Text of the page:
The Statutory Instruments Act 1946
1.- Definition of "Statutory Instrument".
(1) Where by this Act or any Act passed after the commencement of this Act power to make, confirm or approve orders, rules, regulations or other subordinate legislation is conferred on His Majesty in Council or on any Minister of the Crown then, if the power is expressed-
(a) in the case of a power conferred on His Majesty, to be exercisable by Order in Council;
(b) in the case of a power conferred on a Minister of the Crown, to be exercisable by statutory instrument,
any document by which that power is exercised shall be known as a "statutory instrument" and the provisions of this Act shall apply thereto accordingly.
.- Statutory Instruments which are required to be laid before Parliament.
(1) Where by this Act or any Act passed after the commencement of this Act any statutory instrument is required to be laid before Parliament after being made, a copy of the instrument shall be laid before each House of Parliament and, subject as hereinafter provided, shall be so laid before the instrument comes into operation:
Provided that if it is essential that any such instrument should come into operation before copies thereof can be so laid as aforesaid, the instrument may be made so as to come into operation before it has been so laid; and where any statutory instrument comes into operation before it is laid before Parliament, notification shall forthwith be sent [to the Speaker of the House of Commons and the Speaker of the House of Lords]1 drawing attention to the fact that copies of the instrument have yet to be laid before Parliament and explaining why such copies were not so laid before the instrument came into operation.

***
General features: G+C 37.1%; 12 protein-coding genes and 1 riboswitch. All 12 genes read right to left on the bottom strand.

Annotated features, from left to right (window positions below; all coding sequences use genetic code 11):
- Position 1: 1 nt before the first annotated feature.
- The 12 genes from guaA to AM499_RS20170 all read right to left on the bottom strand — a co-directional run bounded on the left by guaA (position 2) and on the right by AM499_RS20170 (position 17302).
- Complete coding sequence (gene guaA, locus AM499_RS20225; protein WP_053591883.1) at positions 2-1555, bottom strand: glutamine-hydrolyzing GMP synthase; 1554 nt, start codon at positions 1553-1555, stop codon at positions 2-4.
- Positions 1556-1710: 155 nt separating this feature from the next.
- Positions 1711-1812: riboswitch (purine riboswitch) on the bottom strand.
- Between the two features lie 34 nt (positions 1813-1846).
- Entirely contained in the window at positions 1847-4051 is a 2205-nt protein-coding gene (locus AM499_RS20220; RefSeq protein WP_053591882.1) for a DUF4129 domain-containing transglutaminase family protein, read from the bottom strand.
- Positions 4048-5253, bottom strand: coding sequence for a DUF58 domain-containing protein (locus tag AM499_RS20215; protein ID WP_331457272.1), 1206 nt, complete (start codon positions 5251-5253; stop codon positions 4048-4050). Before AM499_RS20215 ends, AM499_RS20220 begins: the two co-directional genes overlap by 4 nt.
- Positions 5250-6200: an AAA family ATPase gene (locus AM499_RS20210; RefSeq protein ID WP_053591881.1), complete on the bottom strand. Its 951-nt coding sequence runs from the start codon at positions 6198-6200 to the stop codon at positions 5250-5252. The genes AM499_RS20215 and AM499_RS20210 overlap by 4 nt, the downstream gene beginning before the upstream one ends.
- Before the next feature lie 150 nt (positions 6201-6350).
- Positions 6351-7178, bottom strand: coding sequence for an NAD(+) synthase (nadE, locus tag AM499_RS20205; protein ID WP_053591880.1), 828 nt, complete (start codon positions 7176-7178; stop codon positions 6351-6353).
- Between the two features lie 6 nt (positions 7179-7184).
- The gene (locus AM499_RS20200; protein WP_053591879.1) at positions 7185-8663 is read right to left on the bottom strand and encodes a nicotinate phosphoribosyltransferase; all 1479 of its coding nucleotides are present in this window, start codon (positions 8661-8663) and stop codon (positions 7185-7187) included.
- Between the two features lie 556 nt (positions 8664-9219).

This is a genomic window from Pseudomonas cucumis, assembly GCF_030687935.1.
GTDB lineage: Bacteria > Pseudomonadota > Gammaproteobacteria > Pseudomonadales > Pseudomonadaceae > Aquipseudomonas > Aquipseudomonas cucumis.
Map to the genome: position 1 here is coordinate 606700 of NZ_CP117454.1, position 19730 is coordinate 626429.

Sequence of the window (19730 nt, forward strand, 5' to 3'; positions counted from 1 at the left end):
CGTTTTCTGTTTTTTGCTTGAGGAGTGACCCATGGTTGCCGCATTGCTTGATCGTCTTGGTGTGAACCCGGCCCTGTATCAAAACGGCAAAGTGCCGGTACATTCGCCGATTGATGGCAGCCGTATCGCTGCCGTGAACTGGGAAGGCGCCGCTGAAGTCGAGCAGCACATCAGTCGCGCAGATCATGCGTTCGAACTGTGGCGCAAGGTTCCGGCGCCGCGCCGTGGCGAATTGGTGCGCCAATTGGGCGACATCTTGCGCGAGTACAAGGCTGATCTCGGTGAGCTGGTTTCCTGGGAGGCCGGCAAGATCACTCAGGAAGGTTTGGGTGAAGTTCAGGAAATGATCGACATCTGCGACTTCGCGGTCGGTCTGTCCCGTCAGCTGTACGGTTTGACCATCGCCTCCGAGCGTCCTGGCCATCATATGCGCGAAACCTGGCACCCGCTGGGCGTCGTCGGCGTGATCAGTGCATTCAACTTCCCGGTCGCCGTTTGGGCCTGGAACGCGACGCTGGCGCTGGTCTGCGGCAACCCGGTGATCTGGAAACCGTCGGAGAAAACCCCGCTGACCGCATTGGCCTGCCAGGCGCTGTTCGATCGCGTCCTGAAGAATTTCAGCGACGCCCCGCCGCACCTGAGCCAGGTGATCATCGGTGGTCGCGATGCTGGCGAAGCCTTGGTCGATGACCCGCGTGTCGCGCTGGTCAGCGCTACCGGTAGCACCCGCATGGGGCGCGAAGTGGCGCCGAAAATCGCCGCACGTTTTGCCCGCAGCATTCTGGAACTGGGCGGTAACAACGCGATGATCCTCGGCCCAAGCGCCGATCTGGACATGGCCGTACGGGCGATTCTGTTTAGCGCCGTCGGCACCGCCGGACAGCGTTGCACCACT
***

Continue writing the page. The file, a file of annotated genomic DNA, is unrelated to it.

5.- Statutory Instruments which are subject to annulment by resolution of either House of Parliament.
(1) Where by this Act or any Act passed after the commencement of this Act, it is provided that any statutory instrument shall be subject to annulment in pursuance of resolution of either House of Parliament, the instrument shall be laid before Parliament after being made and the provisions of the last foregoing section shall apply thereto accordingly, and if either House within the period of forty days beginning with the day on which a copy thereof is laid before it, resolves that an Address be presented to His Majesty praying that the instrument be annulled, no further proceedings shall be taken thereunder after the date of the resolution, and His Majesty may by Order in Council revoke the instrument, so, however, that any such resolution and revocation shall be without prejudice to the validity of anything previously done under the instrument or to the making of a new statutory instrument.
6.- Statutory Instruments of which drafts are to be laid before Parliament.
(1) Where by this Act or any Act passed after the commencement of this Act it is provided that a draft of any statutory instrument shall be laid before Parliament, but the Act does not prohibit the making of the instrument without the approval of Parliament, then, in the case of an Order in Council the draft shall not be submitted to His Majesty in Council, and in any other case the statutory instrument shall not be made, until after the expiration of a period of forty days beginning with the day on which a copy of the draft is laid before each House of Parliament, or, if such copies are laid on different days, with the later of the two days, and if within that period either House resolves that the draft be not submitted to His Majesty or that the statutory instrument be not made, as the case may be, no further proceedings shall be taken thereon, but without prejudice to the laying before Parliament of a new draft.